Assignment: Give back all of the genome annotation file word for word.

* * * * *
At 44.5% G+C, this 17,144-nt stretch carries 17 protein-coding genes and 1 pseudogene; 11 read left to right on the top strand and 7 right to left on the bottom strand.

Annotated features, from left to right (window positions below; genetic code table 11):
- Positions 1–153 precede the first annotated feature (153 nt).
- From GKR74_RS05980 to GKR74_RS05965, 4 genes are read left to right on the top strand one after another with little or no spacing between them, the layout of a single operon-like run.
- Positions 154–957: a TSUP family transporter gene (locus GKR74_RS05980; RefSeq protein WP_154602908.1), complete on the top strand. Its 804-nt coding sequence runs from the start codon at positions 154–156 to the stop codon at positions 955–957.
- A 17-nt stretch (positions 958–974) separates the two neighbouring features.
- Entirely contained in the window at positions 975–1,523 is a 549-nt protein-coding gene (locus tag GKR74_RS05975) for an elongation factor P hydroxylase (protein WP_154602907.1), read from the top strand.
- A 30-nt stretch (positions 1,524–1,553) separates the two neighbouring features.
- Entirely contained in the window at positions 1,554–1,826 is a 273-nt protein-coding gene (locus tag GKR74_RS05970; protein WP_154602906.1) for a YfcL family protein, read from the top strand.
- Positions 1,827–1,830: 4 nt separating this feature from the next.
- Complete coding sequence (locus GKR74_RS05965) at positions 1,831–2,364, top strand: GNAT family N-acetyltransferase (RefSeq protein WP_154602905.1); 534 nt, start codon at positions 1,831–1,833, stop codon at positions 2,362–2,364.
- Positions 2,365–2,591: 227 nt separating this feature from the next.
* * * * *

At 44.5% G+C, this 17,144-nt stretch carries 17 protein-coding genes and 1 pseudogene; 11 read left to right on the top strand and 7 right to left on the bottom strand.

Annotated features, from left to right (window positions below; genetic code table 11):
- Positions 1–153 precede the first annotated feature (153 nt).
- From GKR74_RS05980 to GKR74_RS05965, 4 genes are read left to right on the top strand one after another with little or no spacing between them, the layout of a single operon-like run.
- Positions 154–957: a TSUP family transporter gene (locus GKR74_RS05980; RefSeq protein WP_154602908.1), complete on the top strand. Its 804-nt coding sequence runs from the start codon at positions 154–156 to the stop codon at positions 955–957.
- A 17-nt stretch (positions 958–974) separates the two neighbouring features.
- Entirely contained in the window at positions 975–1,523 is a 549-nt protein-coding gene (locus tag GKR74_RS05975) for an elongation factor P hydroxylase (protein WP_154602907.1), read from the top strand.
- A 30-nt stretch (positions 1,524–1,553) separates the two neighbouring features.
- Entirely contained in the window at positions 1,554–1,826 is a 273-nt protein-coding gene (locus tag GKR74_RS05970; protein WP_154602906.1) for a YfcL family protein, read from the top strand.
- Positions 1,827–1,830: 4 nt separating this feature from the next.
- Complete coding sequence (locus GKR74_RS05965) at positions 1,831–2,364, top strand: GNAT family N-acetyltransferase (RefSeq protein WP_154602905.1); 534 nt, start codon at positions 1,831–1,833, stop codon at positions 2,362–2,364.
- Positions 2,365–2,591: 227 nt separating this feature from the next.